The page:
Should differences of opinion arise during the audit concerning the assessment of the facts of a matter or a balance sheet item, I will then on short notice research relevant commentaries or fundamental rulings. If necessary, I can consult the policy principles department of the IDW (Institute of Accountants in Germany); the IDW sets the auditing standards and is thus capable of a valid interpretation.

5. Mediation of misunderstandings
I will mediate on your behalf as needed during the audit. As someone well acquainted with the auditor’s technical terminology, I am particularly capable of avoiding linguistic misunderstandings. As a colleague, audit manager and former supervisor in one of the world’s largest public auditing firms, I can also anticipate and, should the occasion arise, dispel the commissioned auditor’s fears regarding a possible liability risk.

6. Exit conference that promises success
It has been my experience that matters of contention are generally brought up during the exit conference. I will then negotiate for you on your side of the table and will be able to refer to the same commentaries, sets of rules and auditing standards that will form the basis of the argumentation of the commissioned auditor. At the same time, I am familiar with the “other side’s” argumentation patterns and discussion strategies from my decades of professional experience.

7. Critical review and editing of the draft report
As soon as the commissioned auditor has delivered the draft of the audit report, I will review it judiciously for the correct presentation of the facts as well as filter out wording that is contradictory or potentially detrimental to your company. Even problematical facts can be formulated in the audit report so as not to elicit any unnecessary bad impressions in the reader.

8. Fending off unjustified additional fee charges
If additional fees are charged, I will critically examine them and, if they are unjustified, seek to have them reduced.

Now you may be asking what makes me particularly qualified to represent you during the next financial statement. And how much extra is it going to cost you?

Kindly continue ...


Eminently qualified to represent you and assert your interests

I have taken part in hundreds of audits over the last twenty years, including those of a number of world-renowned German companies. After earning my degree, I worked for the industry leader, Ernst & Young, eventually as a partner in the audit department of their branch office in Germany’s capital, Berlin.

Ten years ago I went into business for myself and founded accounting firm, Goldstein Consulting GmbH, where I am also constantly conducting annual accounts audits as an appointed auditor.

So I am well familiar with the issues large and small accountancy firms have in common with respect to audit strategies and procedures and where their differences lie. You will find further information about my career under the item Team in the menu.

Moreover, for many years I have been instrumentally involved in the training of the next generation of professionals. Operating under the aegis of the Chamber of Public Accountants, the Institute of Accountants in Germany (IDW) has entrusted me during this time with hundreds of training course participants, to whom I teach auditing strategies and procedures in compliance with the binding principles of the IDW in week-long seminars. In addition, I am the author of the teaching materials used.

There is hardly anyone who is as familiar with the actual IDW guidelines as I am. The fair and correct conducting of an audit is a matter of personal concern to me.

I am also equally familiar with the legally established quality assurance for auditors (Peer Review) which recently has come into effect and additionally regulates the auditor’s activities.  Goldstein Consulting GmbH was one of the first firms in Germany who was authorized to carry out quality assurance tests at other accountancy firms.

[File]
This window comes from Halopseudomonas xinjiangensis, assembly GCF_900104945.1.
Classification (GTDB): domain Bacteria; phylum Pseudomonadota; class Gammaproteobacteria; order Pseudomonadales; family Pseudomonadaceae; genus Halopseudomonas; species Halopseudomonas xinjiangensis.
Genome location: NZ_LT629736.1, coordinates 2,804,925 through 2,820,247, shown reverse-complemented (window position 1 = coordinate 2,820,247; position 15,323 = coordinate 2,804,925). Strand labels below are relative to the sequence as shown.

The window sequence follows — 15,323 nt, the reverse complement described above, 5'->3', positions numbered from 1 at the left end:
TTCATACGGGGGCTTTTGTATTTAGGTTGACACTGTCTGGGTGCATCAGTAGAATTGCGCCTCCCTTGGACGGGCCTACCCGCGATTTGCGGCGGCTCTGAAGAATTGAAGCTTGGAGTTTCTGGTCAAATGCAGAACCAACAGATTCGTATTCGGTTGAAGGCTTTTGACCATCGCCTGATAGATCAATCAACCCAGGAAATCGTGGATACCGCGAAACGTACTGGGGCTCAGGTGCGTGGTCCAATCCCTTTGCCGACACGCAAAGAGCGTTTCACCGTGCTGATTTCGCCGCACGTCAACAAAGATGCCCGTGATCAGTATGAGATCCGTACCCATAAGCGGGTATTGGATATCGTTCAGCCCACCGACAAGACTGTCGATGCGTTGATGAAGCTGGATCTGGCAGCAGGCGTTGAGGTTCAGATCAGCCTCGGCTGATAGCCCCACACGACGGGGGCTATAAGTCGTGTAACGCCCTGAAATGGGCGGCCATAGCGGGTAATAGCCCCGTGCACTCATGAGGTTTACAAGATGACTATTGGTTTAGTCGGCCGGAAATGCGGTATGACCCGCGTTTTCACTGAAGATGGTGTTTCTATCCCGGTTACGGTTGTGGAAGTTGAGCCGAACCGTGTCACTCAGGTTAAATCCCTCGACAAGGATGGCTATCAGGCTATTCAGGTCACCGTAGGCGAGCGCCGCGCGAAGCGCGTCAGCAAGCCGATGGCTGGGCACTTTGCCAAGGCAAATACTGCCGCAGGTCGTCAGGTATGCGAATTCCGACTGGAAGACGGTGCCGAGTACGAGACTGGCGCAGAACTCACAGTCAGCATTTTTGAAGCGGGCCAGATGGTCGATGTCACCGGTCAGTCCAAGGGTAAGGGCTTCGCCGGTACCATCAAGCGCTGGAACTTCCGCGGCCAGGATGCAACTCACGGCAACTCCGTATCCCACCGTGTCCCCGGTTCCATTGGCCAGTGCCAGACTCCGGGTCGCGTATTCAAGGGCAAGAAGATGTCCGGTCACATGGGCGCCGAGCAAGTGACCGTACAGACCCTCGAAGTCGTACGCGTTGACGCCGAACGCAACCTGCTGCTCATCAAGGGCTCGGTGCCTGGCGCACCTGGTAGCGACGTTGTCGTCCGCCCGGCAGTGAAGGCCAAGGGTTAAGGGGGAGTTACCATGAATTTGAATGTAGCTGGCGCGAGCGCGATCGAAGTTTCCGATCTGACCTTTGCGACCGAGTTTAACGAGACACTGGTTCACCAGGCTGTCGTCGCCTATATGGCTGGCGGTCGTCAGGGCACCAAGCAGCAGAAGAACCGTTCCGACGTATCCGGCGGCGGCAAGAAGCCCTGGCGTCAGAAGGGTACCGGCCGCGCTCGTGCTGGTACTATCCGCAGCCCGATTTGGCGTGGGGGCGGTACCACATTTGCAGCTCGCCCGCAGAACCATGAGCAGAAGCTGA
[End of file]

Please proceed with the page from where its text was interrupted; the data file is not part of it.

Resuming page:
Again and again in the past years I have provided advice to audited companies during their annual accounts audit; although this only took place upon specific request, it did make me aware of the increasing demand for Audit Consulting. The alarming development that I described in the introduction to this article has motivated me to offer this activity as an independent service of Goldstein Consulting GmbH.

How much does Audit Consulting cost?

The fees for Audit Consulting are orientated on the fees of the appointed auditor of the annual accounts statement in question. As a rule, it amounts to 20 percent of the appointed annual accounts auditor’s fee. Included in this fee are all eight of the elements listed in Audit Consulting; in rare cases, extra expenses could be incurred, for example, for work outside the Berlin/Brandenburg Region (documented, of course).

If you only want to take advantage of certain services in the package described above, such as a critical review of the draft of the auditor’s report or my participation in the exit conference, then an hourly fee can also be the basis of billing. In this case, the hourly fee is 210,00 Euro plus 19 percent VAT.

The additional 20 percent on top of the auditor’s fee can pay for itself very quickly; for example in savings from avoiding additional work by the appointed auditor through appropriate preparation or by a better defense against additional charges. In addition, experience has shown that the “observation” of the appointed auditor by an independently hired auditor usually yields a quicker and smoother audit, meaning your company can sooner focus on daily business – this too has its cash value.

Considering the financial disadvantages that can result from a poorly formulated audit report with investors, banks or in the evaluation of your company, my fee could prove to be one of the best investments your company could make.

Find out more now!

As you have read this article to the end, I assume that the irritations mentioned at the start are not unknown to you. Forget them!

  • Worry about them no longer and level the playing field for your company in the next audit of your annual accounts.

  • Do away with the information advantage that appointed auditors use to hide behind and cite relevant commentaries and rulings yourself.

  • Invoke powerful arguments in the same language auditors use if you want to have them respect the options you favor.

  • Avoid the risk of your company being imposed with an unnecessary burden through ignorance or an adversity to risks.


If I have piqued your interest, then give me a call. Regardless of whether or not you are now ready to use the advantages of my Audit Consulting, I would be pleased to hear your feedback, questions, or suggestions.

You can reach me in my office daily Monday through Friday from 9 am to 6pm by dialing

Tel. (030) 3030 8999

I am looking forward to your call.


Annette Goldstein